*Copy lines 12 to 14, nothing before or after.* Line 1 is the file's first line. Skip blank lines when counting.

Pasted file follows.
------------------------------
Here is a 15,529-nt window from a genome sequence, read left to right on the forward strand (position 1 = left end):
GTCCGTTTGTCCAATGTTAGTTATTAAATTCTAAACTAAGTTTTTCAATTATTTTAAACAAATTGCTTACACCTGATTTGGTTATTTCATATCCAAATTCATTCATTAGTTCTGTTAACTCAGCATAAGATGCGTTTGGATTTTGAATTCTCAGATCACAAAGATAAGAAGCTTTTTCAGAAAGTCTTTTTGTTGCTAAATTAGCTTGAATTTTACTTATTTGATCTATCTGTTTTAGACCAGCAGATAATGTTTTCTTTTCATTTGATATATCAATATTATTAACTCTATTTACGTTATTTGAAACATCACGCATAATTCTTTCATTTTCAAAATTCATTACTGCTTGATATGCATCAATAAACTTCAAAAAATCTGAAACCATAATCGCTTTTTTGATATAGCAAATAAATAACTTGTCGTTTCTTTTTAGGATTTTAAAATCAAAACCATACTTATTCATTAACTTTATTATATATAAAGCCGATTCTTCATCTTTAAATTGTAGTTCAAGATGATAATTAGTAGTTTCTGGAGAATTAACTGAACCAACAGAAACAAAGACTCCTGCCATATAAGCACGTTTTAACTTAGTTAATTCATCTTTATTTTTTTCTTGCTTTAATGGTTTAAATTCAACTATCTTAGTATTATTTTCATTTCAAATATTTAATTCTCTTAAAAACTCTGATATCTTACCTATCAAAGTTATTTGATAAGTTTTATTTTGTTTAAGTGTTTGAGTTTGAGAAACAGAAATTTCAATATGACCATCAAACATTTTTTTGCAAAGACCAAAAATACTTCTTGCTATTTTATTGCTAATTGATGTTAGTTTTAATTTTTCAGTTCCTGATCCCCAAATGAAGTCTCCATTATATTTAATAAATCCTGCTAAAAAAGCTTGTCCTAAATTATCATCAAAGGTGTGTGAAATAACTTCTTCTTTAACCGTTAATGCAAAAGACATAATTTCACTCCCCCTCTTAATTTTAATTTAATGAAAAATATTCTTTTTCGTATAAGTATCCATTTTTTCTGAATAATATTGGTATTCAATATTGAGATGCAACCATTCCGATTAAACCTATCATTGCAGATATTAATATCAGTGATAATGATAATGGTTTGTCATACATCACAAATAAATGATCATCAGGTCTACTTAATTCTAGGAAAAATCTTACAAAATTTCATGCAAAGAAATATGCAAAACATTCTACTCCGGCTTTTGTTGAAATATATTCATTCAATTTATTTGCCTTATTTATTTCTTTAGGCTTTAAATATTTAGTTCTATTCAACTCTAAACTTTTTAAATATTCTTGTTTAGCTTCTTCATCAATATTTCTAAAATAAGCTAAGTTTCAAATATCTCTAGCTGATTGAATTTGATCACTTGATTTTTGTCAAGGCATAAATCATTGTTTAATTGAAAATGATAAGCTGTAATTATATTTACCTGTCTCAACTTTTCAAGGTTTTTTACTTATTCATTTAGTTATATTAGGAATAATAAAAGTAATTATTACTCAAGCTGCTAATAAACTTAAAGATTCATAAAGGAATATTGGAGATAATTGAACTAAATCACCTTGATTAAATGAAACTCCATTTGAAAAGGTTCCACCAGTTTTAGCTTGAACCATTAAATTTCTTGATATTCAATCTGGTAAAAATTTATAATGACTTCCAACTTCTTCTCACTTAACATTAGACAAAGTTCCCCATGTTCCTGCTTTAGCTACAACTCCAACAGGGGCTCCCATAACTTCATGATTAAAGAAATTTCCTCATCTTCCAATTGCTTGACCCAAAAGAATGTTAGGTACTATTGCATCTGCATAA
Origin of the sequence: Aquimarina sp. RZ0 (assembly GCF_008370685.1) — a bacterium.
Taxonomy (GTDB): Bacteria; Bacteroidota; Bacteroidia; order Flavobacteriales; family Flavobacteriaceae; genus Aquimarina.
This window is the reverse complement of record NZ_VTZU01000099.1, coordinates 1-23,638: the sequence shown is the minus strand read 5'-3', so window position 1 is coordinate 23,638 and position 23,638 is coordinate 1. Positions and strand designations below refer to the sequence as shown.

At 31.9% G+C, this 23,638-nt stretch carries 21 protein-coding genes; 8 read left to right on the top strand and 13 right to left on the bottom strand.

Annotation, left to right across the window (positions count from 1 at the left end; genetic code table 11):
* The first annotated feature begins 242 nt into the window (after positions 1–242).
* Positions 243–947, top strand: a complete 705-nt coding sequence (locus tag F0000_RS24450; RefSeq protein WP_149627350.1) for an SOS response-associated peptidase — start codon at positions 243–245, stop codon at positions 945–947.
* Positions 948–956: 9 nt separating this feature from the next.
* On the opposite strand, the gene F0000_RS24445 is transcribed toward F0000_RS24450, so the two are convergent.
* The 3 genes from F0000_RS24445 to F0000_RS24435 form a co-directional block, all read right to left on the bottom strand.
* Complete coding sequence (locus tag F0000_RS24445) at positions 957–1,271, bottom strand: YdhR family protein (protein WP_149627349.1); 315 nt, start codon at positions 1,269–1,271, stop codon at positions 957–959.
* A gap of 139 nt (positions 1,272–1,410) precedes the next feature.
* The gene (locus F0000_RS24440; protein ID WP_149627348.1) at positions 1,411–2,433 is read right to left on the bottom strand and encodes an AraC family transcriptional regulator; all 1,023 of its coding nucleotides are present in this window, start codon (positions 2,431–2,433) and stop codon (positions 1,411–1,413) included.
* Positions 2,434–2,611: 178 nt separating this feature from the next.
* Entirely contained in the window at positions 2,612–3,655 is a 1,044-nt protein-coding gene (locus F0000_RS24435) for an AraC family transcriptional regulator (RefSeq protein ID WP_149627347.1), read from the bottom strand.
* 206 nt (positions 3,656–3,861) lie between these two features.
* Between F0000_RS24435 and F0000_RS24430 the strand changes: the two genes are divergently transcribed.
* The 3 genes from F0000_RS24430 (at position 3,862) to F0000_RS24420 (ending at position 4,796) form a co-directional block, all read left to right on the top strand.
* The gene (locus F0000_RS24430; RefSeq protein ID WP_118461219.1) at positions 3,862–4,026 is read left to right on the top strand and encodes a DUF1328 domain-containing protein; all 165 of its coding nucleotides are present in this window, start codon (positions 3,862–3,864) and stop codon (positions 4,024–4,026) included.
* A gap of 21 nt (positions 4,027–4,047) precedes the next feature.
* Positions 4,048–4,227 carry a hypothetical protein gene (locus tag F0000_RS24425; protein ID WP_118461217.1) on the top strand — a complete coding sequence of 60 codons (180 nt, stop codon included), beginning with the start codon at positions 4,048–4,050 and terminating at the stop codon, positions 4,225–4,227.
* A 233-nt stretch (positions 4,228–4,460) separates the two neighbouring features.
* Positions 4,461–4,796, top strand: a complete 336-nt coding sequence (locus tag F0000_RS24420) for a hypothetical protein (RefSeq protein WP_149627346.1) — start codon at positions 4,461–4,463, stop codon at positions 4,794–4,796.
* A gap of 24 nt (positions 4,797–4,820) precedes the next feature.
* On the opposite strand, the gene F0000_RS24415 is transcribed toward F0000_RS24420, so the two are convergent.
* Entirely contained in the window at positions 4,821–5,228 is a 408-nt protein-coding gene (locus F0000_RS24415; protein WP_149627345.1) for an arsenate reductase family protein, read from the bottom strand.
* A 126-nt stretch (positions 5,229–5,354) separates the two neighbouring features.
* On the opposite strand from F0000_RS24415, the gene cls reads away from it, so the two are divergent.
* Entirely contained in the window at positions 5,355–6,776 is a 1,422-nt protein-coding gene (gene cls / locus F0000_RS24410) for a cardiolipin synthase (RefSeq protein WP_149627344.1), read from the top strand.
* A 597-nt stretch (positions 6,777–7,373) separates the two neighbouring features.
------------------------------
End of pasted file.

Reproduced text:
* The 3 genes from F0000_RS24445 to F0000_RS24435 form a co-directional block, all read right to left on the bottom strand.
* Complete coding sequence (locus tag F0000_RS24445) at positions 957–1,271, bottom strand: YdhR family protein (protein WP_149627349.1); 315 nt, start codon at positions 1,269–1,271, stop codon at positions 957–959.
* A gap of 139 nt (positions 1,272–1,410) precedes the next feature.